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I had to help him with some of the trickier ones (gibbous, crescents), but he was a pro at half and new moon.

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We finished off with a read of The Moon Book by Gail Gibbons.

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Consider making craters in a clay moon if your kids want to continue the fun!

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Eat the Alphabet

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What better way to conclude an almost-kindergartner’s summer alphabet lessons than to eat your way through it? Each day for 26 days at snack time, I gave Travis a food starting with a letter, in alphabetical order. He had to make that letter first, then – yum – gobble it up! Without further ado, Travis nibbled his way through:

A for apples

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B for banana slices

Eat Alph B

C for cereal

Eat Alph C

D for dates

Eat Alph D

E for eggplant

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F for Fritos

Eat Alph F

G for grapes

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H for Hippies (chickpea puffs)

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I for ice cream cone

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J for Jelly

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K for kiwi

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L for licorice

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M for marshmallows

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N for nuts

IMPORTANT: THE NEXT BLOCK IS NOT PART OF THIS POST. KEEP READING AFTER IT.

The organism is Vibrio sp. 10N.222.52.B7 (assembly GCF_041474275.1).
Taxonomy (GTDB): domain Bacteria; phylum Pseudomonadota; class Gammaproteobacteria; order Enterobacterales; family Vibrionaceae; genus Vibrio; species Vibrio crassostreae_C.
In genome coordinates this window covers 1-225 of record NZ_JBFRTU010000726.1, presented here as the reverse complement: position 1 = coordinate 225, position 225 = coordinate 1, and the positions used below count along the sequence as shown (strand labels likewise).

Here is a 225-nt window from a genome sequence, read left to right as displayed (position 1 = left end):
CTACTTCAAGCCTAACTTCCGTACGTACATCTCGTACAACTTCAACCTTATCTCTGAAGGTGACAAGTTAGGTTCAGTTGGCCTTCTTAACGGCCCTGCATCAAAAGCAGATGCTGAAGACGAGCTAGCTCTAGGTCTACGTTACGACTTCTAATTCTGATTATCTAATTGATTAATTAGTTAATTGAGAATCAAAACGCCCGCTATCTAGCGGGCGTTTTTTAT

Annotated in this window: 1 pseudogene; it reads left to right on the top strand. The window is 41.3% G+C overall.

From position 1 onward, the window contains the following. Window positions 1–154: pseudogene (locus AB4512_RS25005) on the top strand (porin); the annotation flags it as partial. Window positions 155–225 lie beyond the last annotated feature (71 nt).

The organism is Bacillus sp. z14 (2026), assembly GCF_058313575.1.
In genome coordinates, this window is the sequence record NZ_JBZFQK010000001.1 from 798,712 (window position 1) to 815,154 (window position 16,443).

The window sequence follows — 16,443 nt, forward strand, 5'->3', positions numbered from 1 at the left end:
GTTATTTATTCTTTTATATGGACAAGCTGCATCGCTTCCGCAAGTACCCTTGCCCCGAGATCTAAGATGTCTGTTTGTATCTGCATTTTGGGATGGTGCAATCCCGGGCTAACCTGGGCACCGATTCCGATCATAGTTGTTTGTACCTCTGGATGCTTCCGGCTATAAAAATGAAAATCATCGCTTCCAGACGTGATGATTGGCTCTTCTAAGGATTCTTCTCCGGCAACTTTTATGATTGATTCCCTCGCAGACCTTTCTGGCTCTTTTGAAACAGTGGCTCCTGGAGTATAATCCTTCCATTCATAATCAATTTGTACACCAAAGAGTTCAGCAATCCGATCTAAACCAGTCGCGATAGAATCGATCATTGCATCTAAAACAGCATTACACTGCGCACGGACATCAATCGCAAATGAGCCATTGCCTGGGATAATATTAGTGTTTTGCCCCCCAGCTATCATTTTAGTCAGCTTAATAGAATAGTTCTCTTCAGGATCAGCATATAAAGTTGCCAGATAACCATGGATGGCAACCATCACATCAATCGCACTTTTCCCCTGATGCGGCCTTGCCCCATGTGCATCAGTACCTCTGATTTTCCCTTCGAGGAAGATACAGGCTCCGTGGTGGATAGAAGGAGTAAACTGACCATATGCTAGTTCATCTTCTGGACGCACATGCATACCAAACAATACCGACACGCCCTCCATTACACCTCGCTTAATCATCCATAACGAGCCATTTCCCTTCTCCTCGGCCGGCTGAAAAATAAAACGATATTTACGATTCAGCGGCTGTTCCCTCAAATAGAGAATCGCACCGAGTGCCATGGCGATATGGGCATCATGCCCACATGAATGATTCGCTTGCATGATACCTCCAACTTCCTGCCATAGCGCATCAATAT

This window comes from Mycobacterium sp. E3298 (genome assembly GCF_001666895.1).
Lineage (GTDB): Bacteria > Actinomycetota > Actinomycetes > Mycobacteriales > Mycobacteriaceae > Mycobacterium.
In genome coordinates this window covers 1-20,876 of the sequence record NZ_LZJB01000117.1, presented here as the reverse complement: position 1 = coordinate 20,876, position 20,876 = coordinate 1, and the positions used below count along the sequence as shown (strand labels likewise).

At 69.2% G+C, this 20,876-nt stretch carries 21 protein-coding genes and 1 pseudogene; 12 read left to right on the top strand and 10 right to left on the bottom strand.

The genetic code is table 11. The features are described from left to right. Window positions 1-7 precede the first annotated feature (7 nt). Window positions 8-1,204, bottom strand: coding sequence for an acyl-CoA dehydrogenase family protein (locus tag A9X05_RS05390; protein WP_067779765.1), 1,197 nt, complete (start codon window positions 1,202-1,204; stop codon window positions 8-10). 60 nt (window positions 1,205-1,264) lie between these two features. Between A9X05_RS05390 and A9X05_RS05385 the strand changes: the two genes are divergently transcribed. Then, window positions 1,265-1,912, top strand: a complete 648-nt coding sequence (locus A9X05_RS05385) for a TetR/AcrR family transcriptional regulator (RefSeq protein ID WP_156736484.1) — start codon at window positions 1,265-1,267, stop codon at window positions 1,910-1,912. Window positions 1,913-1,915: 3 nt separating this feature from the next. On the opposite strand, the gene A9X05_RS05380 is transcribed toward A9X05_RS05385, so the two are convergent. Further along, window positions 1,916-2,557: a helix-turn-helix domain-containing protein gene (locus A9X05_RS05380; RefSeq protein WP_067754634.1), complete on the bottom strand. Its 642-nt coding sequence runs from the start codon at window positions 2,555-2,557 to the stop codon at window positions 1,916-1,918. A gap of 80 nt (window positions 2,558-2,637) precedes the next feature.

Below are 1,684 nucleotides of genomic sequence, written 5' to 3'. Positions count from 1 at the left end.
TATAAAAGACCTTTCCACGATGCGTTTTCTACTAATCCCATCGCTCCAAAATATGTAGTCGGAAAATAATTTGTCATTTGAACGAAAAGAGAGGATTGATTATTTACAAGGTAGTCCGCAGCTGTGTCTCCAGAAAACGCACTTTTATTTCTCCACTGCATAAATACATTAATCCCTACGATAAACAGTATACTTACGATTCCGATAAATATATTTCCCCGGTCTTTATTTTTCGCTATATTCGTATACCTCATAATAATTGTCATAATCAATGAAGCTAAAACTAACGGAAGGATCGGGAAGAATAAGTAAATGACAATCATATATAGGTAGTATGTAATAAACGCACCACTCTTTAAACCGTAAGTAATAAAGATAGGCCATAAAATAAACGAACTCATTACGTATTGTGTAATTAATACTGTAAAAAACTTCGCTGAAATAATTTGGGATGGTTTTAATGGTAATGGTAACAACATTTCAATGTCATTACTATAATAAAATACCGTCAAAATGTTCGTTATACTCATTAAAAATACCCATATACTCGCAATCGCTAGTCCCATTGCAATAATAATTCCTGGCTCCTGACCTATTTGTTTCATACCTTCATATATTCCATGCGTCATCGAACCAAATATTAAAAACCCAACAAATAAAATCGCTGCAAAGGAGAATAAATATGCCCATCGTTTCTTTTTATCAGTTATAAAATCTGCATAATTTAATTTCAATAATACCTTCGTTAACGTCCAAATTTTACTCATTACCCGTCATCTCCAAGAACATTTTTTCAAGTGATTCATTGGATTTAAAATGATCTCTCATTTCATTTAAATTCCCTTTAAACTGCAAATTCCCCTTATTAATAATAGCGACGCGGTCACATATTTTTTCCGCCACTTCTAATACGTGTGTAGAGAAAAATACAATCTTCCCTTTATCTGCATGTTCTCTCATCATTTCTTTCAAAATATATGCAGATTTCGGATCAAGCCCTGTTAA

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O for Oreo cookies

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P for pretzels

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Q for quesadilla

R for raspberries

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S for Sour Patch kids

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T for Twizzlers

U for Utz chips

V for vanilla cookies

W for watermelon

X for two crossed carrot stix

Y for yams

and Z for zucchini

Suitcase Sandbox

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If you’re hesitant to bring your baby to the beach during his or her first summer, then bring the beach to your baby! This little activity is one step up from the sand sensory play I did when Veronika when she was only 6 months old.

This time, I found an old craft suitcase and completely filled the bottom with sand. Any old suitcase with hard sides would work fine for this purpose! I briefly considered that bigger might have been better, but the small one had an added bonus: I could do the entire activity in the tub, making for fantastically easy clean-up.

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I stripped Veronika down to a diaper and sat her in the sand. Beach day!

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The most fun was burying her hands and feet and then helping her uncover them. She loved just kicking her legs in the sand, although looked confused by the grittiness, too.

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I sprinkled some over her upturned palms, but found that in general it was best to keep the sensory play to her feet, so she didn’t eat any sand.

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After a time, she seemed frustrated by the small box so I moved her to the side.

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I loved watching her reach in and draw patterns in the sand.

To clean up, simply close the suitcase and save it for next time! Any extra sand that had spilled was simply rinsed down the tub drain.